Thursday, May 31, 2012

Child protection report writer told of Smyth inquiries

THE AUTHOR of a key report into child protection measures in the Catholic Diocese of Kilmore was made fully aware of past failings and controversies in the diocese, including the handling of the Fr Brendan Smyth affair and investigations carried out by Cardinal Seán Brady.

The review, which gave a clean bill of health to current child safeguarding practices in the diocese, was written by Ian Elliott, chief executive of the National Board for Safeguarding Children in the Catholic Church. It was published last November.

Speaking in Cavan before he addressed a diocesan conference on safeguarding children, Mr Elliott told The Irish Times the details of both controversies were provided to him by the diocese. It was, he said, part of the process of facing up to what had happened in order to avoid repeating the mistakes of the past.

He said there would be no point in looking to the future with confidence while not acknowledging the mistakes that had been made.

The ability to acknowledge what had happened and put in place reporting and safeguarding measures to prevent it happening again were what gave Kilmore the strength it currently enjoyed, he said.

Mr Elliott paid tribute to Bishop Leo O’Reilly of Kilmore who, he said, had not avoided any of the painful issues and was committed to full transparency in relation to safeguarding children. 

He also paid tribute to those at the conference, who included childcare workers, gardaí and clergy, remarking that current arrangements ensured Kilmore was as secure as it could be through “good reporting practices and developing relationships with the key statutory agencies”.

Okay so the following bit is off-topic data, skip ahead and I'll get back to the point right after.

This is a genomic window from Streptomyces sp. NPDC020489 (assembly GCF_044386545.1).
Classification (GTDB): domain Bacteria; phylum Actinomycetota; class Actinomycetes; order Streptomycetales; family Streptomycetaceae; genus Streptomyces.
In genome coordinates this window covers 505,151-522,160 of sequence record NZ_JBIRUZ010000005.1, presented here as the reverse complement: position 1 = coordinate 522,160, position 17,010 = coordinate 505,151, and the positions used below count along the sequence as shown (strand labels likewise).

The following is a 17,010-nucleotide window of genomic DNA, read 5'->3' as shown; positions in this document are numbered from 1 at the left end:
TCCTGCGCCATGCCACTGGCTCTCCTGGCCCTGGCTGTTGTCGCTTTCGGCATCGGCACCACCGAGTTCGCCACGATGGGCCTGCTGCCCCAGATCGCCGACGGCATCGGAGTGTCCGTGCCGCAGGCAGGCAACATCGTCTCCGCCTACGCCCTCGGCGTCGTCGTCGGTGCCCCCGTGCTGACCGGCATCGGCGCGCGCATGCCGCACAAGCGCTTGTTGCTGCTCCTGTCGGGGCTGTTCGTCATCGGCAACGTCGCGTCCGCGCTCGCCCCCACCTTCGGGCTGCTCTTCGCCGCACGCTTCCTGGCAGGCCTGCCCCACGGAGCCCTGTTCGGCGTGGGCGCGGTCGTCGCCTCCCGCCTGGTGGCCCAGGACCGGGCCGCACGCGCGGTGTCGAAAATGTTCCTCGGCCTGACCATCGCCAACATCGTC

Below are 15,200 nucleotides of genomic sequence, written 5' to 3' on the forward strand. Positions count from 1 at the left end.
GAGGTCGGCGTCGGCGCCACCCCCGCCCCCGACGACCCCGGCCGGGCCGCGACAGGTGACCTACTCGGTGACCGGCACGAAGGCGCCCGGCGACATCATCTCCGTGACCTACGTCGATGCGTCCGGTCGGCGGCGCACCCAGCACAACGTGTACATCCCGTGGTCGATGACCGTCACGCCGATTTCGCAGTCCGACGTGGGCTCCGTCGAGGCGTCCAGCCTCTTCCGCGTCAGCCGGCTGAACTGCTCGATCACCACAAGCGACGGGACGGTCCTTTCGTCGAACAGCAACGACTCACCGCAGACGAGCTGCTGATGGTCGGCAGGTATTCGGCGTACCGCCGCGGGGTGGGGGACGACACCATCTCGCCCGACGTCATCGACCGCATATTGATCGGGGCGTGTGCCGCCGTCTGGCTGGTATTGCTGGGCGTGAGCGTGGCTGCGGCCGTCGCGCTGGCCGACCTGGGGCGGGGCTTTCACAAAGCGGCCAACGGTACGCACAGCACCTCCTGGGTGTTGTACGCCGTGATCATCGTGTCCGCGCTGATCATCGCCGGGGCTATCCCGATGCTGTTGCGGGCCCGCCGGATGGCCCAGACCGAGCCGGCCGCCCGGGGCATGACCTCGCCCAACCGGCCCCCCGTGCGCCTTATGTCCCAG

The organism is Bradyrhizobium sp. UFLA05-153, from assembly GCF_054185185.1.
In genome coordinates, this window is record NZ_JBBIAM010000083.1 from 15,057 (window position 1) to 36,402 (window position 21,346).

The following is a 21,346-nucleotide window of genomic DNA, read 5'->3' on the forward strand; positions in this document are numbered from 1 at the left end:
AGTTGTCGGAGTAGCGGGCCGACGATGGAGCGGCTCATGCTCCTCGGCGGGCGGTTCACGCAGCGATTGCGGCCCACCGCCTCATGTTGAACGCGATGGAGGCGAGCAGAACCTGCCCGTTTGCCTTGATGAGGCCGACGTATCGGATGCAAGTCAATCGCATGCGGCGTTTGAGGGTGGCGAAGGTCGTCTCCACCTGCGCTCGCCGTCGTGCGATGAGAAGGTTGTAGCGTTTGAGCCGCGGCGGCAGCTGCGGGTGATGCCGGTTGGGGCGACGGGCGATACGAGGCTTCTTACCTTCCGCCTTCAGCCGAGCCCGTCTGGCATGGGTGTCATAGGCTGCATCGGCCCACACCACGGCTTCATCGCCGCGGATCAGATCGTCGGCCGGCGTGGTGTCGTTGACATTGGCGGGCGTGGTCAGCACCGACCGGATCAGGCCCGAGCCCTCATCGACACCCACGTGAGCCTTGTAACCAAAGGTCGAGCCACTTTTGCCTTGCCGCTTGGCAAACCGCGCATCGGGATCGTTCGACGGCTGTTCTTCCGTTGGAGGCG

“Good leadership and a sound set of policies and procedures are essential ingredients to effective safeguarding. It is also vitally important to have in place good working relationships with the key statutory child protection agencies,” Mr Elliott said.

“Last year I had the opportunity of being involved in a review of safeguarding practice within the diocese and of having the opportunity to meet a number of you at that time,” he told the conference.

“There is great commitment and enthusiasm for the task of effectively safeguarding children. I commented on this in the review report which was published by the diocese in November last.”

Bishop O’Reilly said he was “committed to the objective that our work in safeguarding children will do everything possible to ensure that abuse within the church can never happen again”.

Supt James Coen of the Garda Síochána Cavan division said the measures now in place were designed to ensure reporting in the diocese included reporting to the civil authorities. Every child had a right to be listened to and to be heard, he said, adding that children had a right to be free from abuse, and the Garda was committed to enforcing every individual’s human rights.

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